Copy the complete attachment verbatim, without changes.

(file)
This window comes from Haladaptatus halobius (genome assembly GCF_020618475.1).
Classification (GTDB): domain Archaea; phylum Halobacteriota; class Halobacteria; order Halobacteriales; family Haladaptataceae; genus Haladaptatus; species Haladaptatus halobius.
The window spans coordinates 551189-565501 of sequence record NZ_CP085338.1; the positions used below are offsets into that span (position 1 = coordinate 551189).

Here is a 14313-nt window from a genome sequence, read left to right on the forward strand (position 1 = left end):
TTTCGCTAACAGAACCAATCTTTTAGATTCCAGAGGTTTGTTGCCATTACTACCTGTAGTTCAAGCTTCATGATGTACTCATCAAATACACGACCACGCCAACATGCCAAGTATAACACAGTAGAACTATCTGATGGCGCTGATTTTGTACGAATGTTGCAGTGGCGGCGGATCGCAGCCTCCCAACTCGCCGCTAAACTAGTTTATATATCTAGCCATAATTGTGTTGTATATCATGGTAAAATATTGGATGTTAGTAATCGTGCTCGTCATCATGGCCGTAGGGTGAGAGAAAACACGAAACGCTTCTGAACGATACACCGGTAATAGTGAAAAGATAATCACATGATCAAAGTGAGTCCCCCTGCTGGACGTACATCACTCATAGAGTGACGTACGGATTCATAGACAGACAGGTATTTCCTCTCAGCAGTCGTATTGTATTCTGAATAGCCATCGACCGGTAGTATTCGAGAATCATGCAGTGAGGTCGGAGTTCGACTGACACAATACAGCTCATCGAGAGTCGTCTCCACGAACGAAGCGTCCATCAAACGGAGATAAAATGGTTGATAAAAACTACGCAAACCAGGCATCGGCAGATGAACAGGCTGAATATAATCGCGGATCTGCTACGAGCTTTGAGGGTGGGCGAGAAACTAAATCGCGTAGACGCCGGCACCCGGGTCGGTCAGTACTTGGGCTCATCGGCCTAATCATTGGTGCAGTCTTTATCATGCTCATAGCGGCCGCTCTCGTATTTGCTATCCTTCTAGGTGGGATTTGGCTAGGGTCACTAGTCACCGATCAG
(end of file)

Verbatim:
This window comes from Haladaptatus halobius (genome assembly GCF_020618475.1).
Classification (GTDB): domain Archaea; phylum Halobacteriota; class Halobacteria; order Halobacteriales; family Haladaptataceae; genus Haladaptatus; species Haladaptatus halobius.
The window spans coordinates 551189-565501 of sequence record NZ_CP085338.1; the positions used below are offsets into that span (position 1 = coordinate 551189).

Here is a 14313-nt window from a genome sequence, read left to right on the forward strand (position 1 = left end):
TTTCGCTAACAGAACCAATCTTTTAGATTCCAGAGGTTTGTTGCCATTACTACCTGTAGTTCAAGCTTCATGATGTACTCATCAAATACACGACCACGCCAACATGCCAAGTATAACACAGTAGAACTATCTGATGGCGCTGATTTTGTACGAATGTTGCAGTGGCGGCGGATCGCAGCCTCCCAACTCGCCGCTAAACTAGTTTATATATCTAGCCATAATTGTGTTGTATATCATGGTAAAATATTGGATGTTAGTAATCGTGCTCGTCATCATGGCCGTAGGGTGAGAGAAAACACGAAACGCTTCTGAACGATACACCGGTAATAGTGAAAAGATAATCACATGATCAAAGTGAGTCCCCCTGCTGGACGTACATCACTCATAGAGTGACGTACGGATTCATAGACAGACAGGTATTTCCTCTCAGCAGTCGTATTGTATTCTGAATAGCCATCGACCGGTAGTATTCGAGAATCATGCAGTGAGGTCGGAGTTCGACTGACACAATACAGCTCATCGAGAGTCGTCTCCACGAACGAAGCGTCCATCAAACGGAGATAAAATGGTTGATAAAAACTACGCAAACCAGGCATCGGCAGATGAACAGGCTGAATATAATCGCGGATCTGCTACGAGCTTTGAGGGTGGGCGAGAAACTAAATCGCGTAGACGCCGGCACCCGGGTCGGTCAGTACTTGGGCTCATCGGCCTAATCATTGGTGCAGTCTTTATCATGCTCATAGCGGCCGCTCTCGTATTTGCTATCCTTCTAGGTGGGATTTGGCTAGGGTCACTAGTCACCGATCAG